One of the sad things about growing older is that awful fact of life: Your friends die, and it never gets easy. But when the loss is sudden and the friend is close, it sets you to thinking about the mysteries of life and what it all means.
Many of you read that Kevin Dean died recently. He suffered a small stroke almost two years ago, and had made a pretty good recovery. But he kept losing weight and feeling tired, and when they finally figured out what was going on—a rare form of cancer—it was too late. Kevin was diagnosed in April; he died May 13. It was quick and shocking; there wasn’t enough time to absorb it or even say goodbye.
Most people knew Kevin as director of Selby Gallery, the exhibition space at Ringling College where he organized what were probably the best art shows in Sarasota. They were eclectic and covered a lot of bases. Some were student shows; some were faculty shows; others featured world-famous artists. And they were all done in an exciting way that made them seem “big city.” Other people, including several generations of students at Ringling, knew him for the classes he taught there, in which he had a reputation as one of those “rock star” professors. I knew Kevin because we were fighting for the attention of a woman—his wife, Kay, with whom I worked side by side for almost 30 years—and because over the years he became, more than anyone, Sarasota’s artistic conscience. He said it was good, it probably was.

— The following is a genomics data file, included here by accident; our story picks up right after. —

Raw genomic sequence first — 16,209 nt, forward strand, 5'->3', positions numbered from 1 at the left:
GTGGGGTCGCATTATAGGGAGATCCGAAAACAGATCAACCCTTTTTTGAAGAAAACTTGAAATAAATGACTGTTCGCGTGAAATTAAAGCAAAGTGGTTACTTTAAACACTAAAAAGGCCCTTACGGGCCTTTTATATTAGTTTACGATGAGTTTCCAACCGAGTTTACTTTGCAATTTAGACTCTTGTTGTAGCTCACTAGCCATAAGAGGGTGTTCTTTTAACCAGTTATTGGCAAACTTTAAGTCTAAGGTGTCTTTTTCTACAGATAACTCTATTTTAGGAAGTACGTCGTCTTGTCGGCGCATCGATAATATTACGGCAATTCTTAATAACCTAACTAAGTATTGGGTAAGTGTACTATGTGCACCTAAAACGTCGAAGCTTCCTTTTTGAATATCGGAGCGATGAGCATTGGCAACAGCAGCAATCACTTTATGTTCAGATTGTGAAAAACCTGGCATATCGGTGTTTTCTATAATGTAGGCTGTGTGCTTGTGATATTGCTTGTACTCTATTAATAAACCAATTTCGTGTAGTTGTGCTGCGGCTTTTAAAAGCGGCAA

Kevin was a big man, over 6 feet tall, with a beard and wild shock of dark hair. He had a low, deep voice but was very soft-spoken. He did not indulge in small talk, and at most parties he could be found off to the side, watching rather than participating. Sometimes I’d join him and we’d turn into a couple of old men at a wedding, commenting on the action and pontificating on the state of the world.
Kevin was most certainly coming from a certain time and place—the Midwest in the 1960s. Though he had a conventional upbringing, he was fascinated with the rebellious side of life—hard drinking, outrageous behavior, rock ‘n’ roll, social protest, flotsam and jetsam—but he never acted out any of it (well, hardly ever). Instead, through his fierce intelligence and academic expertise, he studied it, deconstructed it a little bit, and made it his own.